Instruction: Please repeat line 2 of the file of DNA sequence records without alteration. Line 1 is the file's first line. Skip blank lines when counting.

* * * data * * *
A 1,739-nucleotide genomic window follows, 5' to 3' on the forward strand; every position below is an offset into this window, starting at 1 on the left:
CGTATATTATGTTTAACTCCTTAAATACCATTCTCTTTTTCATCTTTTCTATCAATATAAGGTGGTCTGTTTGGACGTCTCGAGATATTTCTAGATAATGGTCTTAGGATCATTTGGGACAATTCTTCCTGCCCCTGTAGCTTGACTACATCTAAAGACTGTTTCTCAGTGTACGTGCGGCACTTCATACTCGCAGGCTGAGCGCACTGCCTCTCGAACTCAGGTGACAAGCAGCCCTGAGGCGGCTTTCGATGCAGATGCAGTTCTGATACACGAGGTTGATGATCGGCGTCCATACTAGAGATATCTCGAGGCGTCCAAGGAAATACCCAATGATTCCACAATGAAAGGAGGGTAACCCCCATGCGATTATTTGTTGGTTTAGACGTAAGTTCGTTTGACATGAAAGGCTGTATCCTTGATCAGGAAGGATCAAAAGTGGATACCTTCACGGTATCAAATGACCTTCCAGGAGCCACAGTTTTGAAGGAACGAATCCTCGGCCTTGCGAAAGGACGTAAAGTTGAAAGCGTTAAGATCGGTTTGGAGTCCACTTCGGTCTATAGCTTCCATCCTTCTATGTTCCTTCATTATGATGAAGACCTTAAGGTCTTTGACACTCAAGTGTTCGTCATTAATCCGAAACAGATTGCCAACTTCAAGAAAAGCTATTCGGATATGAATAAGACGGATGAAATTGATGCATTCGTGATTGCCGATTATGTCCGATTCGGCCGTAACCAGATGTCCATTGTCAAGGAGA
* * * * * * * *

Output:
CGTATATTATGTTTAACTCCTTAAATACCATTCTCTTTTTCATCTTTTCTATCAATATAAGGTGGTCTGTTTGGACGTCTCGAGATATTTCTAGATAATGGTCTTAGGATCATTTGGGACAATTCTTCCTGCCCCTGTAGCTTGACTACATCTAAAGACTGTTTCTCAGTGTACGTGCGGCACTTCATACTCGCAGGCTGAGCGCACTGCCTCTCGAACTCAGGTGACAAGCAGCCCTGAGGCGGCTTTCGATGCAGATGCAGTTCTGATACACGAGGTTGATGATCGGCGTCCATACTAGAGATATCTCGAGGCGTCCAAGGAAATACCCAATGATTCCACAATGAAAGGAGGGTAACCCCCATGCGATTATTTGTTGGTTTAGACGTAAGTTCGTTTGACATGAAAGGCTGTATCCTTGATCAGGAAGGATCAAAAGTGGATACCTTCACGGTATCAAATGACCTTCCAGGAGCCACAGTTTTGAAGGAACGAATCCTCGGCCTTGCGAAAGGACGTAAAGTTGAAAGCGTTAAGATCGGTTTGGAGTCCACTTCGGTCTATAGCTTCCATCCTTCTATGTTCCTTCATTATGATGAAGACCTTAAGGTCTTTGACACTCAAGTGTTCGTCATTAATCCGAAACAGATTGCCAACTTCAAGAAAAGCTATTCGGATATGAATAAGACGGATGAAATTGATGCATTCGTGATTGCCGATTATGTCCGATTCGGCCGTAACCAGATGTCCATTGTCAAGGAGA